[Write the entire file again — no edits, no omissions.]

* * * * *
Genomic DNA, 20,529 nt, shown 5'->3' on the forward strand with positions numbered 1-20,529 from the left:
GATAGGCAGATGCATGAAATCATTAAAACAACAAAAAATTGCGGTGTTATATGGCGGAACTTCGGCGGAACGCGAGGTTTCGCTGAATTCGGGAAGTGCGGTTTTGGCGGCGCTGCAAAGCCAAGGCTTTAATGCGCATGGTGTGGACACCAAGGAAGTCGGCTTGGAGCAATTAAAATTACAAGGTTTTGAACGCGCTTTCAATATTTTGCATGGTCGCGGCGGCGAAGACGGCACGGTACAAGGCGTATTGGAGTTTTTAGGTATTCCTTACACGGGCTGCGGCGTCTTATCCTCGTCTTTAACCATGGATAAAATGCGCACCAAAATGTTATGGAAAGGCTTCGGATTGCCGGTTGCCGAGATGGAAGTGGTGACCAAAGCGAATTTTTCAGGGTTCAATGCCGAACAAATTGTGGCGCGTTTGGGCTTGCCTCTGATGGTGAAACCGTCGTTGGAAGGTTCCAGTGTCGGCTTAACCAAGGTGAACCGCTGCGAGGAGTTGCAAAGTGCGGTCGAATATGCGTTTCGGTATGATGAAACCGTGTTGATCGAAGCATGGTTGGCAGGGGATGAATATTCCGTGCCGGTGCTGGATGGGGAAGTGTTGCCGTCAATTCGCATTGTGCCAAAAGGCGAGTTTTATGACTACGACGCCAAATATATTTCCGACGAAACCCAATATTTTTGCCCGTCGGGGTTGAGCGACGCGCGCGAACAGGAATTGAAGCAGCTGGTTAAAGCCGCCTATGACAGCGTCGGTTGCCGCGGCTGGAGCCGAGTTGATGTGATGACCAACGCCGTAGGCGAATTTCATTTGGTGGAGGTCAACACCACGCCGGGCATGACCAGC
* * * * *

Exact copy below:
Genomic DNA, 20,529 nt, shown 5'->3' on the forward strand with positions numbered 1-20,529 from the left:
GATAGGCAGATGCATGAAATCATTAAAACAACAAAAAATTGCGGTGTTATATGGCGGAACTTCGGCGGAACGCGAGGTTTCGCTGAATTCGGGAAGTGCGGTTTTGGCGGCGCTGCAAAGCCAAGGCTTTAATGCGCATGGTGTGGACACCAAGGAAGTCGGCTTGGAGCAATTAAAATTACAAGGTTTTGAACGCGCTTTCAATATTTTGCATGGTCGCGGCGGCGAAGACGGCACGGTACAAGGCGTATTGGAGTTTTTAGGTATTCCTTACACGGGCTGCGGCGTCTTATCCTCGTCTTTAACCATGGATAAAATGCGCACCAAAATGTTATGGAAAGGCTTCGGATTGCCGGTTGCCGAGATGGAAGTGGTGACCAAAGCGAATTTTTCAGGGTTCAATGCCGAACAAATTGTGGCGCGTTTGGGCTTGCCTCTGATGGTGAAACCGTCGTTGGAAGGTTCCAGTGTCGGCTTAACCAAGGTGAACCGCTGCGAGGAGTTGCAAAGTGCGGTCGAATATGCGTTTCGGTATGATGAAACCGTGTTGATCGAAGCATGGTTGGCAGGGGATGAATATTCCGTGCCGGTGCTGGATGGGGAAGTGTTGCCGTCAATTCGCATTGTGCCAAAAGGCGAGTTTTATGACTACGACGCCAAATATATTTCCGACGAAACCCAATATTTTTGCCCGTCGGGGTTGAGCGACGCGCGCGAACAGGAATTGAAGCAGCTGGTTAAAGCCGCCTATGACAGCGTCGGTTGCCGCGGCTGGAGCCGAGTTGATGTGATGACCAACGCCGTAGGCGAATTTCATTTGGTGGAGGTCAACACCACGCCGGGCATGACCAGC